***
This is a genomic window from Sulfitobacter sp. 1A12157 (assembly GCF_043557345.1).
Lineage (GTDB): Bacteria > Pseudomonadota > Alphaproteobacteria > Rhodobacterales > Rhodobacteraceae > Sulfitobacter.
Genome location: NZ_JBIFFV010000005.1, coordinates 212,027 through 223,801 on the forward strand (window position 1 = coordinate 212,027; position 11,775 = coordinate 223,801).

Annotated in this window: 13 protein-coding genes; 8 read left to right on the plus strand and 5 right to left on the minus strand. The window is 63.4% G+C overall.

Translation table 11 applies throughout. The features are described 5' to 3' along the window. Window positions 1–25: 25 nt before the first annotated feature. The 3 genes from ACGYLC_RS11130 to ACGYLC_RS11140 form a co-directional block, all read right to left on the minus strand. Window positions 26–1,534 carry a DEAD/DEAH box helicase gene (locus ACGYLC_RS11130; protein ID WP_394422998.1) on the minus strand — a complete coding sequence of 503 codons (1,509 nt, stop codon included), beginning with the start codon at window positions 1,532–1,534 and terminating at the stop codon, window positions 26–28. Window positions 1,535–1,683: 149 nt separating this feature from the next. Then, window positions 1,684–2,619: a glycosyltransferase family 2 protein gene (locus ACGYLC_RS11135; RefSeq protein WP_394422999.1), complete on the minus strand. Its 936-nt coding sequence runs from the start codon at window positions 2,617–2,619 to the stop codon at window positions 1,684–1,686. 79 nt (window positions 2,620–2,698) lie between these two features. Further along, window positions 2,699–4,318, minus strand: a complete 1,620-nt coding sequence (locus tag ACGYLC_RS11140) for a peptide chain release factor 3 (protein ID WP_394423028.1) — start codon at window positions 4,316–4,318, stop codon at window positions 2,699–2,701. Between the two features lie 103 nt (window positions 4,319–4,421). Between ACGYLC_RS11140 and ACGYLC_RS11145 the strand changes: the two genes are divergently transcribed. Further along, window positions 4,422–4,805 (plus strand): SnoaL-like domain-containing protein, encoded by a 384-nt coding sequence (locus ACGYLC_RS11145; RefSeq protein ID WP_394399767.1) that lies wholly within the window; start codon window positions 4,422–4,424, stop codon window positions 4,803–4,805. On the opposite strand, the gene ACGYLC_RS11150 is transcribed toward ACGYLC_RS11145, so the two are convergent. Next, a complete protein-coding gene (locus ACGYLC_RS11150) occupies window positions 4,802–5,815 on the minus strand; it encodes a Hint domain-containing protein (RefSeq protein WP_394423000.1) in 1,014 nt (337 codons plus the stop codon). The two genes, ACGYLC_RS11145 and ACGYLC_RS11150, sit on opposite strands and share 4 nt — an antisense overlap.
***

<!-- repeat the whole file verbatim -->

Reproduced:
This is a genomic window from Sulfitobacter sp. 1A12157 (assembly GCF_043557345.1).
Lineage (GTDB): Bacteria > Pseudomonadota > Alphaproteobacteria > Rhodobacterales > Rhodobacteraceae > Sulfitobacter.
Genome location: NZ_JBIFFV010000005.1, coordinates 212,027 through 223,801 on the forward strand (window position 1 = coordinate 212,027; position 11,775 = coordinate 223,801).

Annotated in this window: 13 protein-coding genes; 8 read left to right on the plus strand and 5 right to left on the minus strand. The window is 63.4% G+C overall.

Translation table 11 applies throughout. The features are described 5' to 3' along the window. Window positions 1–25: 25 nt before the first annotated feature. The 3 genes from ACGYLC_RS11130 to ACGYLC_RS11140 form a co-directional block, all read right to left on the minus strand. Window positions 26–1,534 carry a DEAD/DEAH box helicase gene (locus ACGYLC_RS11130; protein ID WP_394422998.1) on the minus strand — a complete coding sequence of 503 codons (1,509 nt, stop codon included), beginning with the start codon at window positions 1,532–1,534 and terminating at the stop codon, window positions 26–28. Window positions 1,535–1,683: 149 nt separating this feature from the next. Then, window positions 1,684–2,619: a glycosyltransferase family 2 protein gene (locus ACGYLC_RS11135; RefSeq protein WP_394422999.1), complete on the minus strand. Its 936-nt coding sequence runs from the start codon at window positions 2,617–2,619 to the stop codon at window positions 1,684–1,686. 79 nt (window positions 2,620–2,698) lie between these two features. Further along, window positions 2,699–4,318, minus strand: a complete 1,620-nt coding sequence (locus tag ACGYLC_RS11140) for a peptide chain release factor 3 (protein ID WP_394423028.1) — start codon at window positions 4,316–4,318, stop codon at window positions 2,699–2,701. Between the two features lie 103 nt (window positions 4,319–4,421). Between ACGYLC_RS11140 and ACGYLC_RS11145 the strand changes: the two genes are divergently transcribed. Further along, window positions 4,422–4,805 (plus strand): SnoaL-like domain-containing protein, encoded by a 384-nt coding sequence (locus ACGYLC_RS11145; RefSeq protein ID WP_394399767.1) that lies wholly within the window; start codon window positions 4,422–4,424, stop codon window positions 4,803–4,805. On the opposite strand, the gene ACGYLC_RS11150 is transcribed toward ACGYLC_RS11145, so the two are convergent. Next, a complete protein-coding gene (locus ACGYLC_RS11150) occupies window positions 4,802–5,815 on the minus strand; it encodes a Hint domain-containing protein (RefSeq protein WP_394423000.1) in 1,014 nt (337 codons plus the stop codon). The two genes, ACGYLC_RS11145 and ACGYLC_RS11150, sit on opposite strands and share 4 nt — an antisense overlap.